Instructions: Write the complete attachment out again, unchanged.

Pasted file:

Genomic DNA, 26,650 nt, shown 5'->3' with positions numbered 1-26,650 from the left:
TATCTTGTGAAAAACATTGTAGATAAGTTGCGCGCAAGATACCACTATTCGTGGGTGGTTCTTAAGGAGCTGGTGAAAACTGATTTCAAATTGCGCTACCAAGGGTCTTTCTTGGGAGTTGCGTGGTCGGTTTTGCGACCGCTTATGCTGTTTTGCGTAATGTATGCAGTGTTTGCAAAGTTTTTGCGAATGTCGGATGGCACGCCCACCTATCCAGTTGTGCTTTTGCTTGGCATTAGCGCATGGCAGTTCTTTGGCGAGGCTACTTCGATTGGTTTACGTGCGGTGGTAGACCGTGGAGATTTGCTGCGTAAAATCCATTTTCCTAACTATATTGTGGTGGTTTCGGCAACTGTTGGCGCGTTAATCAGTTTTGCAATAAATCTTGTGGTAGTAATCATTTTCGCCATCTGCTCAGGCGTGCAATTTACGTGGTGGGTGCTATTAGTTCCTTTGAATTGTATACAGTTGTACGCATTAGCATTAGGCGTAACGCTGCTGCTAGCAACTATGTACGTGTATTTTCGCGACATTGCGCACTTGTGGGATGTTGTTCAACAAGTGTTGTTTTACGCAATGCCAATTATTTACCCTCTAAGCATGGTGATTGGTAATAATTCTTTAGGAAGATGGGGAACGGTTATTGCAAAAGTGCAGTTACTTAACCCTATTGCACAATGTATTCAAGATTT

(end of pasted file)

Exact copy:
Genomic DNA, 26,650 nt, shown 5'->3' with positions numbered 1-26,650 from the left:
TATCTTGTGAAAAACATTGTAGATAAGTTGCGCGCAAGATACCACTATTCGTGGGTGGTTCTTAAGGAGCTGGTGAAAACTGATTTCAAATTGCGCTACCAAGGGTCTTTCTTGGGAGTTGCGTGGTCGGTTTTGCGACCGCTTATGCTGTTTTGCGTAATGTATGCAGTGTTTGCAAAGTTTTTGCGAATGTCGGATGGCACGCCCACCTATCCAGTTGTGCTTTTGCTTGGCATTAGCGCATGGCAGTTCTTTGGCGAGGCTACTTCGATTGGTTTACGTGCGGTGGTAGACCGTGGAGATTTGCTGCGTAAAATCCATTTTCCTAACTATATTGTGGTGGTTTCGGCAACTGTTGGCGCGTTAATCAGTTTTGCAATAAATCTTGTGGTAGTAATCATTTTCGCCATCTGCTCAGGCGTGCAATTTACGTGGTGGGTGCTATTAGTTCCTTTGAATTGTATACAGTTGTACGCATTAGCATTAGGCGTAACGCTGCTGCTAGCAACTATGTACGTGTATTTTCGCGACATTGCGCACTTGTGGGATGTTGTTCAACAAGTGTTGTTTTACGCAATGCCAATTATTTACCCTCTAAGCATGGTGATTGGTAATAATTCTTTAGGAAGATGGGGAACGGTTATTGCAAAAGTGCAGTTACTTAACCCTATTGCACAATGTATTCAAGATTT